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Researchers discover earliest signs of dental modification at Mexican burial site

by Michael Kirk - June 19, 2006

A UConn professor and her team of fellow researchers have excavated an Archaic human burial site in Michoacán, Mexico, dated between 2570 B.C. and 2332 B.C., that is the oldest burial site discovered in that region of Mexico.

The site includes the earliest known example of dental modification in the Americas.

Anthropologist Tricia Gabany-Guerrero, an assistant professor-in-residence in the Division of Multicultural and International Affairs, says the burial was located under 12 feet of volcanic ash and a large boulder, which helped preserve the skeleton. The remains are of a healthy adult male between 28 and 32 years old, who was approximately 5 feet, 1 inch tall.

The researchers determined the age of the remains based on four radiocarbon dates from bone and teeth.

According to James Chatters, an archaeologist and paleontologist with AMEC Earth and Environmental Inc.

in Seattle, Wash., and a member of the research team, the bottom row of the man’s teeth are worn to normal levels, but his upper front teeth were intentionally modified to accommodate a prosthesis, or denture, most likely for ceremonial purposes.

“Dr. Chatters believes they intentionally filed the man’s teeth down to insert a ceremonial denture that would probably have been of animal origin, such as the palate of a wolf or jaguar,” says Gabany-Guerrero.

“The teeth were filed down so much that their pulp cavities were exposed, leading to an infection.”

Gabany-Guerrero, the team’s principal investigator, says dental modification was thought to be a later phenomenon.

“During the Late Post Classic period, shortly before the Spanish came, we have seen evidence of insertion of turquoise and filed teeth in different forms,” she says.

“But this is the earliest evidence of a dental modification by about 1,000 years.”

The team began working at the site in 2000, discovered the man in 2003, and began analysis of the remains in 2005. Gabany-Guerrero and other members of the team are now at the site, where they will remain for much of the summer.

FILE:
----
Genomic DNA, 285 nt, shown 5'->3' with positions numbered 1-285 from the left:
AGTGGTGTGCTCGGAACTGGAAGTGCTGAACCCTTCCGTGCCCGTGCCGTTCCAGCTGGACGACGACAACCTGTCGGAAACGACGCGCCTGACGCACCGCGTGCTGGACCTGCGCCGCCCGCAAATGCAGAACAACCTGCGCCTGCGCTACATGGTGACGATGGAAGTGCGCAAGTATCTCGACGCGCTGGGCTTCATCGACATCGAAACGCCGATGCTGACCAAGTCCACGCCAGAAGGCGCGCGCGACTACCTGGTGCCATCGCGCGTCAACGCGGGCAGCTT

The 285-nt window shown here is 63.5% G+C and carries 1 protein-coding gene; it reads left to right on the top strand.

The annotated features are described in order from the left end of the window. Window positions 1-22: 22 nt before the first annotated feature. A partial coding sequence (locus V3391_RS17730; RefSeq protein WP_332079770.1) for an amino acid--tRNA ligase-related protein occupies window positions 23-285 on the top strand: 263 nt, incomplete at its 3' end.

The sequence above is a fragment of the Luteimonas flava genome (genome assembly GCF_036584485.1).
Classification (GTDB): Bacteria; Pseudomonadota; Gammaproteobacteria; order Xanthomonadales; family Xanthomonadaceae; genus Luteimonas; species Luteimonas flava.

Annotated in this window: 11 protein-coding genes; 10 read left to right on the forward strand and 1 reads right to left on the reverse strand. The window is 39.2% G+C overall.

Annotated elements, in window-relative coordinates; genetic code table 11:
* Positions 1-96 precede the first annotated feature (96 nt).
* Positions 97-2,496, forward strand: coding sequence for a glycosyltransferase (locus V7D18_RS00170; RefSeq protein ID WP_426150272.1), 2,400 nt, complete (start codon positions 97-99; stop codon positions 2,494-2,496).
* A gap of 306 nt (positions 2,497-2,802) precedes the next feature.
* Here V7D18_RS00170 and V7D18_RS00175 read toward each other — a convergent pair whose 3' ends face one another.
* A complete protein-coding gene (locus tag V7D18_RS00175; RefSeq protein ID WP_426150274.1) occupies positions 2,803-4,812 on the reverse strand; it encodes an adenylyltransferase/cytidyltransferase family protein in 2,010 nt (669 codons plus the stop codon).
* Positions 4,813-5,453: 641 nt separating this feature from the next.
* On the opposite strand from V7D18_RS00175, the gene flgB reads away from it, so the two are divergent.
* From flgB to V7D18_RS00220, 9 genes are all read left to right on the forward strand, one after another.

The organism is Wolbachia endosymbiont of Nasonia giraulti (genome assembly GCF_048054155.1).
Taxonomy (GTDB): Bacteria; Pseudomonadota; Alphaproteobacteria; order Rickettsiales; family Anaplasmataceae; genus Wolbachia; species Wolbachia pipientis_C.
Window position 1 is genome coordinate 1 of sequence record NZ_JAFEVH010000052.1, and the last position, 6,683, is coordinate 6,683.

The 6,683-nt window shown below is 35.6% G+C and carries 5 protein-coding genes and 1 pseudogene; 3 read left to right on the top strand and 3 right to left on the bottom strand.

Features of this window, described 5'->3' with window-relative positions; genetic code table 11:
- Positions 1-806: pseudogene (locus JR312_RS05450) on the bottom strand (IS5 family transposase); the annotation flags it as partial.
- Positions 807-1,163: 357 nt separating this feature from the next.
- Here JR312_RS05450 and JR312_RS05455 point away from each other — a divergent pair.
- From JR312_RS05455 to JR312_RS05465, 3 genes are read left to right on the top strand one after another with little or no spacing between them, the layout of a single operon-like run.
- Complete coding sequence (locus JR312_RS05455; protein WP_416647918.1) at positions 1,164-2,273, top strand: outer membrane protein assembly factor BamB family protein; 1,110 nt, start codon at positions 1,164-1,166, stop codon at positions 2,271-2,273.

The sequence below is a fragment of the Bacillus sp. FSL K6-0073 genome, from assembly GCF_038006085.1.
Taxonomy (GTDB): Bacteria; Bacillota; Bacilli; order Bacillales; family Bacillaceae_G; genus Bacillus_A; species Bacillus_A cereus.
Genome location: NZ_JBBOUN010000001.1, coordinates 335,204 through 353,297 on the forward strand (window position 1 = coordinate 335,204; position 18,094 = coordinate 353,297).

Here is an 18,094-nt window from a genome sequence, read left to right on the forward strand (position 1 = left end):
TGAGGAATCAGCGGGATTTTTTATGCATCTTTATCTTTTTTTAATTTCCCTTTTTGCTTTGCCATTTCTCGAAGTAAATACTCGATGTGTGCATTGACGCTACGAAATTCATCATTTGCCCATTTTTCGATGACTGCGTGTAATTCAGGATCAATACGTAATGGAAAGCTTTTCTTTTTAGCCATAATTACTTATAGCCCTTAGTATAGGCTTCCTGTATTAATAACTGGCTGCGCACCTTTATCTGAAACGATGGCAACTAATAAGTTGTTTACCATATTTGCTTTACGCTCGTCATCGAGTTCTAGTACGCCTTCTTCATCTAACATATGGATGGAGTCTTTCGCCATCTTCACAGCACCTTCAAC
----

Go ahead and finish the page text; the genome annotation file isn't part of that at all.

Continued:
She says they were led there by the elders of the local community, and would not have found it otherwise.

“It is remarkable that we have found remains in a very remote area, and this leads us to believe that this region was much more important in the settlement of the early Americas,” she says.

The local community named the man “Huitziniki” (pronounced “Wee-zee-neeki”), which translates loosely to “The Bald Man,” because of his bare skull.

A set of teeth showing evidence of filing, the earliest example of dental modification in the Americas, found at an Archaic burial site in Mexico.
A set of teeth showing evidence of filing, the earliest example of dental modification in the Americas, found at an Archaic burial site in Mexico.
Photo by James Chatters

The team found pieces of his skull and bones from his hands, legs, and feet, as well as his teeth.

The remains do not indicate frequent, intensive exertion, but there is no indication of physical debility and he did not suffer from ailments such as arthritis.

“The dental modification, apparent lack of strenuous activity, and the location of the burial in front of a cliff wall with extensive Archaic-style paintings indicate that the man held special status in late Archaic society,” says Chatters.

The cause of his death is not known, but active infections of two teeth make blood poisoning a strong candidate.

The researchers also found obsidian flakes buried with him.

“The flakes were from a mountain located in the eastern Michoacán, very far from where he is buried,” Gabany-Guerrero says.

“This indicates very early mining of obsidian and is some of the earliest evidence of obsidian flakes coming out of this area.”

The research was largely funded by the National Geographic Society.

The site is located near the Paricutin volcano in the Comunidad Indigena of Nuevo Parangaricutiro, surrounded by volcanoes and high mountain lakes. Rock art at the site has been tested using a portable XRF machine, which measures the elemental characteristics of paint.

Through these studies, which are directed by Pedro Cid-Aguero, an assistant professor-in-residence of chemistry at UConn, the archaeologists are obtaining a better understanding of the techniques used in creating the red, black, and white paintings.

The rock art motifs are consistent with several periods of occupation documented at the site from the Late Archaic Period to the Classic Period.

According to Gabany-Guerrero, the Bald Man’s burial occurred right at the time when scientists believe the domestication of plants such as corn and squash was beginning in the Americas.  

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